New York – New York Governor Andrew Cuomo on Friday lifted the total ban on meetings of any size with an executive order that now allows up to 10 people to be in the same place as long as they adhere to other rules. of social distancing taken during the coronavirus pandemic.
The order, issued on the eve of Memorial Day weekend in Wars, represents one of the largest steps the state has taken to lift restrictions in March that banned gatherings of any kind, except for essential workers and those who live in the same house.
The new measure doesn’t necessarily pave the way for backyard roasts and group picnics that are hallmarks of the holiday. The order still requires that the people who meet adhere to “social distancing protocols, and cleaning and disinfection protocols required by the Department of Health.”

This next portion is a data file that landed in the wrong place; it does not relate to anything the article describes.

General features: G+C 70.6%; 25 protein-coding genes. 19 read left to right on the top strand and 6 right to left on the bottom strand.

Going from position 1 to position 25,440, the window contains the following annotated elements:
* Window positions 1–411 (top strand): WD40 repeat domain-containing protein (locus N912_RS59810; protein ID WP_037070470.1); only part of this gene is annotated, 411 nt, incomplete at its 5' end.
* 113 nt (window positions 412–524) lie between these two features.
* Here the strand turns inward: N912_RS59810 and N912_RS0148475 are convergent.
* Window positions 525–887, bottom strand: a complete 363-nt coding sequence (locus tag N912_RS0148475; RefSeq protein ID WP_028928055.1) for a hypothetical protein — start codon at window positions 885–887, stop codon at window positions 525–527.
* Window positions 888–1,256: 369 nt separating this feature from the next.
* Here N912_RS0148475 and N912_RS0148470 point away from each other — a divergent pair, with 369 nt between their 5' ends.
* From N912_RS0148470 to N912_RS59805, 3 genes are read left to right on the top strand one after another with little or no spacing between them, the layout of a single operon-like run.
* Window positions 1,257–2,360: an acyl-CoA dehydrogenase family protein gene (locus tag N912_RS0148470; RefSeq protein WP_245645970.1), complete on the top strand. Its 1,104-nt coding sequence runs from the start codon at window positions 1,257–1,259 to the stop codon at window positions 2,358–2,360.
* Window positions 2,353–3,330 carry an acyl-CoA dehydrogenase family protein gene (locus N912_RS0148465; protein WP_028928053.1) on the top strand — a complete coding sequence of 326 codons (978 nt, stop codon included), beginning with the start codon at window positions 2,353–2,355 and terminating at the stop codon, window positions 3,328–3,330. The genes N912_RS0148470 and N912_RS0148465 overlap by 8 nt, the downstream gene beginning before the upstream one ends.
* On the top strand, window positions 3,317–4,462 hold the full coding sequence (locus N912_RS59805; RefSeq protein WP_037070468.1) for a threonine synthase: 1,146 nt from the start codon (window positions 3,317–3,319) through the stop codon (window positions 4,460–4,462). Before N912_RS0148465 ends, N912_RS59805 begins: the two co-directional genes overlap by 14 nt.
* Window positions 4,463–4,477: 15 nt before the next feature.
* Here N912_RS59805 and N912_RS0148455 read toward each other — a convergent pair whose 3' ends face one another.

That means people should still keep a minimum of 6 feet from each other, or wear face masks or face shields when they can’t keep that distance in public.
New Jersey adopted similar rules and allows groups of up to 25 people outside and meetings inside of up to 10 people. Connecticut has allowed restaurants with outdoor tables to serve on-site.
Cuomo had earlier this week approved an order allowing gatherings of up to 10 people exclusively for religious services and Memorial Day in Wars.
That restriction sparked a lawsuit by the New York Civil Liberties Union (NYCLU), which stated that if it was safe to meet for the purpose of honoring veterans and for religious ceremonies, the Constitution required that the same right be extended to meetings for other motives.
The NYCLU filed the lawsuit on behalf of New York City resident Linda Bouferguen, who the group says was arrested twice outside City Hall for protesting the state shutdown. The woman wants to organize another protest on Saturday.
NYCLU legal director Christopher Dunn said in a statement that the organization was “pleased to see the governor back down.”
Cuomo spokesman Rich Azzopardi said the new order adheres to guidelines from the United States Centers for Disease Control and Prevention (CDC), which states that meetings of up to 10 people are safe if they maintain the distance between them.